ChipSight Slides

May 1, 2011


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ChipSight is:

– a camera interface peripheral for microprocessors that outputs visual information including object shape and location.

– aimed at high volume products where small size, low power, and short development time for new features are critical.

– a collection of algorithms that perform the pre-processing (pre-vision, pre-cognitive) functions required by computer vision applications. ChipSight algorithms are efficient, have low memory requirements, and are designed to be used together as a microcontroller peripheral.

The advantages of the ChipSight peripheral are:
1. Eliminates most image processing for the developer
2. Eliminates FPGA
3. Eliminates frame buffers for region processing
4. Makes computer vision available to more developers and OEMs
5. Enables computer vision for consumer products
6. Scalable down to $1 cameras and $0.25 microcontrollers
7. Standardizes the image information interface

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Example of changing megabytes of pixel data into a few bytes of information.

Input image

Feature encoding

Lane departure warning


Internal functions of ChipSight.

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Adjustable precision extents. Only as much information as the application requires.

Region extent for object location.

Low resolution shape information.



High resolution shape information.

Input image.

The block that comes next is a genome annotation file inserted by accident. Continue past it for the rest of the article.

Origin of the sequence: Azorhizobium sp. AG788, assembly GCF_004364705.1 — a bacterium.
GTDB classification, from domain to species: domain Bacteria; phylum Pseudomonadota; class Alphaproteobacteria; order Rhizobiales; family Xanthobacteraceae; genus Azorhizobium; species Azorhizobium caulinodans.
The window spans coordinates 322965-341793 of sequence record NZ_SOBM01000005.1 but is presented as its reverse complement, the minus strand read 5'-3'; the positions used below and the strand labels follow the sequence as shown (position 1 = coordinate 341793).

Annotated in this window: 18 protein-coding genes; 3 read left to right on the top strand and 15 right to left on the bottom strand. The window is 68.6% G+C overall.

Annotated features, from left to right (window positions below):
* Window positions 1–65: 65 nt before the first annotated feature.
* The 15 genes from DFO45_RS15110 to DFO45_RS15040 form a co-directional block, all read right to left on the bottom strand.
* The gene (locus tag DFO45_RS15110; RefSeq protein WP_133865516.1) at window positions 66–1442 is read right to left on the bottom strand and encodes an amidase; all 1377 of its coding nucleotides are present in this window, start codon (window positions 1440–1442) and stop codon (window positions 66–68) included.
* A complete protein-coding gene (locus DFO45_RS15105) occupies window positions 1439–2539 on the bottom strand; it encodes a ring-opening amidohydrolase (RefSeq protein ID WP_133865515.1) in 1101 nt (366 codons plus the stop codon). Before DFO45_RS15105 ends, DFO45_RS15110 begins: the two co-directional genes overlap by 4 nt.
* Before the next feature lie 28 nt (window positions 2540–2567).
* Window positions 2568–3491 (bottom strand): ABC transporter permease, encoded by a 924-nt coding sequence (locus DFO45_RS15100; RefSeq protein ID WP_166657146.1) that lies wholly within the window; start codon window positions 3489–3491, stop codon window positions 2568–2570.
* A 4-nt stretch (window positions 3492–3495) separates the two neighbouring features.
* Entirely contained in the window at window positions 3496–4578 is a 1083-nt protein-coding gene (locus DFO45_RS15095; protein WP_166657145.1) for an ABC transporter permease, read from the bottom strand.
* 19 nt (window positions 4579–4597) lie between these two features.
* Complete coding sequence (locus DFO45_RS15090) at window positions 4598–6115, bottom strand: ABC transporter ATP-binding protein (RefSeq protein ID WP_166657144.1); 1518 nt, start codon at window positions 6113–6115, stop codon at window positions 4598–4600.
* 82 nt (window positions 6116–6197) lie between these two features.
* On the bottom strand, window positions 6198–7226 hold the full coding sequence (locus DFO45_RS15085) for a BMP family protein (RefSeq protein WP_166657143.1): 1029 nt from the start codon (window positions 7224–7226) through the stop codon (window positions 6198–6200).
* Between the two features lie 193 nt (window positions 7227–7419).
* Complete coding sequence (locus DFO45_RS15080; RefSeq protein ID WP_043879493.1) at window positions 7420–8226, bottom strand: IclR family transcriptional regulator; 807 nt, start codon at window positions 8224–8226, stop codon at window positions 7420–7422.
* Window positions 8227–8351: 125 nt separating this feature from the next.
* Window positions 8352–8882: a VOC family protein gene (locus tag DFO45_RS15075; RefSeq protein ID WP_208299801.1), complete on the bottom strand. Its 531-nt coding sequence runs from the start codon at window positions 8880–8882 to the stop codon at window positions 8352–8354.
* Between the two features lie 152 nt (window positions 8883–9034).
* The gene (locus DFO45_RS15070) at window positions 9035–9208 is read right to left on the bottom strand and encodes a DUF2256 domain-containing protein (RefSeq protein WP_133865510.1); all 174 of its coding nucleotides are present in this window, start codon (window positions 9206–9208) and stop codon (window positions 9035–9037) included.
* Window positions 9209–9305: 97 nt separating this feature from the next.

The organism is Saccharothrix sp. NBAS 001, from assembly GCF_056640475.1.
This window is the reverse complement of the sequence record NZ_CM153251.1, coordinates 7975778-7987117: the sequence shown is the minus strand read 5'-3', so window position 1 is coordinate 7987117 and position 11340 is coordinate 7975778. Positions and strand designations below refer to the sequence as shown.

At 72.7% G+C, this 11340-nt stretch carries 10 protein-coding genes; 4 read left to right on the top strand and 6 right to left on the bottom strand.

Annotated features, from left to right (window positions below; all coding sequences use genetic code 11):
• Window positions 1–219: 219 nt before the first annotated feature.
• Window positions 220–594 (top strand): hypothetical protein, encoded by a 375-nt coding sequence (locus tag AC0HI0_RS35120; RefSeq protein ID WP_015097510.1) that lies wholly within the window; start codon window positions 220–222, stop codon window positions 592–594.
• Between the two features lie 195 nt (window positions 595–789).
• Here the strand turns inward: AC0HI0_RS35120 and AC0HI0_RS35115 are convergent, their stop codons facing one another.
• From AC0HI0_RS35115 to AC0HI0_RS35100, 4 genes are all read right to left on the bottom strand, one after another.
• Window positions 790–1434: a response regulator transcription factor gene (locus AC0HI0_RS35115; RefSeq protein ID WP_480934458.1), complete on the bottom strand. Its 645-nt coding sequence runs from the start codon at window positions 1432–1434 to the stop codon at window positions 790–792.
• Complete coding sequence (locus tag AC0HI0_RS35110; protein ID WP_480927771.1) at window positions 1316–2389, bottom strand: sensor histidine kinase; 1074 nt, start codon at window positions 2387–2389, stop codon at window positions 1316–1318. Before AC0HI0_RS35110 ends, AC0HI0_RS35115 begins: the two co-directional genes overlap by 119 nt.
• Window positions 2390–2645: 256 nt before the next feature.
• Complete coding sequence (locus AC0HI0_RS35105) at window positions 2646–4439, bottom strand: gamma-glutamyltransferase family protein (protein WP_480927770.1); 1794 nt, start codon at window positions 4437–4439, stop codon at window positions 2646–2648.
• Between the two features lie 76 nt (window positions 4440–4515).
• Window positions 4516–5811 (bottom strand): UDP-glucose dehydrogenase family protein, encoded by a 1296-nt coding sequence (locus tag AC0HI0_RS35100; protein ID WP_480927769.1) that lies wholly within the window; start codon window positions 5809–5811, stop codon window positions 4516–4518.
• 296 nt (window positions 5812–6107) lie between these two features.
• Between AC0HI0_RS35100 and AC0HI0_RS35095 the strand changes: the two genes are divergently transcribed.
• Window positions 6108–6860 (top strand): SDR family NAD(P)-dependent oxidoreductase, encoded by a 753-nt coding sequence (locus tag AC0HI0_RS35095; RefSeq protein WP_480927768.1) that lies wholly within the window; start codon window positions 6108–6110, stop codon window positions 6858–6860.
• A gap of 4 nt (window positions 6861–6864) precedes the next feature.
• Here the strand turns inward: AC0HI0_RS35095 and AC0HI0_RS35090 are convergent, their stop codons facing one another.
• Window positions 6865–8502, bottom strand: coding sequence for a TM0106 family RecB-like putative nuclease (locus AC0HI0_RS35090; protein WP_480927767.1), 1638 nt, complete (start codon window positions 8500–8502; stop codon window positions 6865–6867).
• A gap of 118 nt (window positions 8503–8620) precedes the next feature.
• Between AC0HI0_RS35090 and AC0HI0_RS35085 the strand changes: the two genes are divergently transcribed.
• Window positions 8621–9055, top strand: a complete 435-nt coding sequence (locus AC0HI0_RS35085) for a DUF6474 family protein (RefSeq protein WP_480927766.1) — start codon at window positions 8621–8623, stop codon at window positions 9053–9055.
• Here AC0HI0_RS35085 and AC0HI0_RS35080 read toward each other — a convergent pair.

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Reading the values of currency.

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Multi-touchless projector demo. Real gesture recognition, not phone rubbing.

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How it works.

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{ 8 comments }

Dor May 3, 2011 at 1:37 am

Thank you for launching this great website.
Hope to learn more on embedded computer vision application.
Good luck

Craig Sullender May 3, 2011 at 1:48 pm

Thank you Dor!

I am shopping for the CPLD to use on the 4Cam, and comparing the different WLC-type cameras.

tmk May 26, 2011 at 3:43 am

< $5 computer vision periperhal sounds great!

When can i get one? :)

I wanted to try my hand at some video processing, and got a 60fps consumer USB camera and a 1ghz arm box, but the cpu seems to burn all its time processing buffers, and the linux drivers for the camera aren't so hot… I spent a lot more than $5 on the rig too :)

Probably trying to solve the problems at too high a level.. based on this blog, it seems like the arm box should have enough juice to handle it.

Any tips?
-tmk

Craig Sullender May 26, 2011 at 4:47 am

Hi tmk, thanks for commenting.

Yes that’s what happens, chewing through pixels uses up the processor. Add an OS on top and you might not be able to get much done.

Another commenter recommended the STMicro STM32 and the CMUCam.

I am building a camera module with pixel-processing (ChipSight). Subscribe to this blog via RSS or Twitter and I’ll keep you posted on developments.

Tom May 26, 2011 at 3:47 pm

Can you say at this point when it will be available?

Craig Sullender May 26, 2011 at 4:02 pm

The camera module? Several weeks at least. A month at best for the hardware, then a month for drivers and tools. I wish I had 10 engineers.

Steve Battazzo May 27, 2011 at 7:05 am

Hi Craig, this is a pretty interesting project.
Are you sure the line buffers will fit on a CPLD? Have you written up your HDL and tried to synthesize it for a target device?

I don’t really know much about what’s in the Altera CPLDs, but I can pretty much guarantee that it would not fit in even the largest Xilinx CoolRunner-II (and those are very expensive anyway). A smal FPGA with even just a few block RAMs configured as FIFOs could do it.

Craig Sullender May 27, 2011 at 12:30 pm

Hi Steve!

Yes I have put it into FPGAs a few times, not CPLDs. An 18kbit BRAM is enough for video lines over 1k pixels long. The CPLDs I am looking at have plenty of BRAM, not that I wouldn’t take more if I could get it in the same package and price. Check out the Lattice MachX02.

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